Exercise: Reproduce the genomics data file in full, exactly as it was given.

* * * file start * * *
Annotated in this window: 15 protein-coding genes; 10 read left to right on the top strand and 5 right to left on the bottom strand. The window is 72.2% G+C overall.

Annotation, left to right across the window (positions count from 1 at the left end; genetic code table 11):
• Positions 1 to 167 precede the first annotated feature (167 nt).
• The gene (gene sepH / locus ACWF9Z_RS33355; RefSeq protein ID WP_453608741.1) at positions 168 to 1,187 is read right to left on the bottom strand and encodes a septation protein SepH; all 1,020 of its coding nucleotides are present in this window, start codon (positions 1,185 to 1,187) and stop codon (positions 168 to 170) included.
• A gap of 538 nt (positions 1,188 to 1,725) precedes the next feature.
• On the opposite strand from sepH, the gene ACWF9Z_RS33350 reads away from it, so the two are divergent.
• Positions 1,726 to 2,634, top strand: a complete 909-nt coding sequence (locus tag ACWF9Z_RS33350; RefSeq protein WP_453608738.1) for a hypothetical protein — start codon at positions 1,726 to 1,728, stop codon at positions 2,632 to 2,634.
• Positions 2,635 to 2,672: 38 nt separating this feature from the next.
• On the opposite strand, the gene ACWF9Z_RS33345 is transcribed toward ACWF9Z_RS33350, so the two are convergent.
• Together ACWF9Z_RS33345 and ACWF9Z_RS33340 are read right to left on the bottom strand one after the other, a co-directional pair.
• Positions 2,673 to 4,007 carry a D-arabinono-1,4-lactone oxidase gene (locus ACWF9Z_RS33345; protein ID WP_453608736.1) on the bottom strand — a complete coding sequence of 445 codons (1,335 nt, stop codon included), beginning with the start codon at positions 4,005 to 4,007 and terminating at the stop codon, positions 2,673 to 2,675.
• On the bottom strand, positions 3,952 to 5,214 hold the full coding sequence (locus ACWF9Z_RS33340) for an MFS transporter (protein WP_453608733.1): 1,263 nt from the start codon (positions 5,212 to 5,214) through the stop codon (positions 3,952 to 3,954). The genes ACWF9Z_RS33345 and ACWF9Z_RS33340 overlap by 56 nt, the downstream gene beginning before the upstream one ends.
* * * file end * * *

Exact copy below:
Annotated in this window: 15 protein-coding genes; 10 read left to right on the top strand and 5 right to left on the bottom strand. The window is 72.2% G+C overall.

Annotation, left to right across the window (positions count from 1 at the left end; genetic code table 11):
• Positions 1 to 167 precede the first annotated feature (167 nt).
• The gene (gene sepH / locus ACWF9Z_RS33355; RefSeq protein ID WP_453608741.1) at positions 168 to 1,187 is read right to left on the bottom strand and encodes a septation protein SepH; all 1,020 of its coding nucleotides are present in this window, start codon (positions 1,185 to 1,187) and stop codon (positions 168 to 170) included.
• A gap of 538 nt (positions 1,188 to 1,725) precedes the next feature.
• On the opposite strand from sepH, the gene ACWF9Z_RS33350 reads away from it, so the two are divergent.
• Positions 1,726 to 2,634, top strand: a complete 909-nt coding sequence (locus tag ACWF9Z_RS33350; RefSeq protein WP_453608738.1) for a hypothetical protein — start codon at positions 1,726 to 1,728, stop codon at positions 2,632 to 2,634.
• Positions 2,635 to 2,672: 38 nt separating this feature from the next.
• On the opposite strand, the gene ACWF9Z_RS33345 is transcribed toward ACWF9Z_RS33350, so the two are convergent.
• Together ACWF9Z_RS33345 and ACWF9Z_RS33340 are read right to left on the bottom strand one after the other, a co-directional pair.
• Positions 2,673 to 4,007 carry a D-arabinono-1,4-lactone oxidase gene (locus ACWF9Z_RS33345; protein ID WP_453608736.1) on the bottom strand — a complete coding sequence of 445 codons (1,335 nt, stop codon included), beginning with the start codon at positions 4,005 to 4,007 and terminating at the stop codon, positions 2,673 to 2,675.
• On the bottom strand, positions 3,952 to 5,214 hold the full coding sequence (locus ACWF9Z_RS33340) for an MFS transporter (protein WP_453608733.1): 1,263 nt from the start codon (positions 5,212 to 5,214) through the stop codon (positions 3,952 to 3,954). The genes ACWF9Z_RS33345 and ACWF9Z_RS33340 overlap by 56 nt, the downstream gene beginning before the upstream one ends.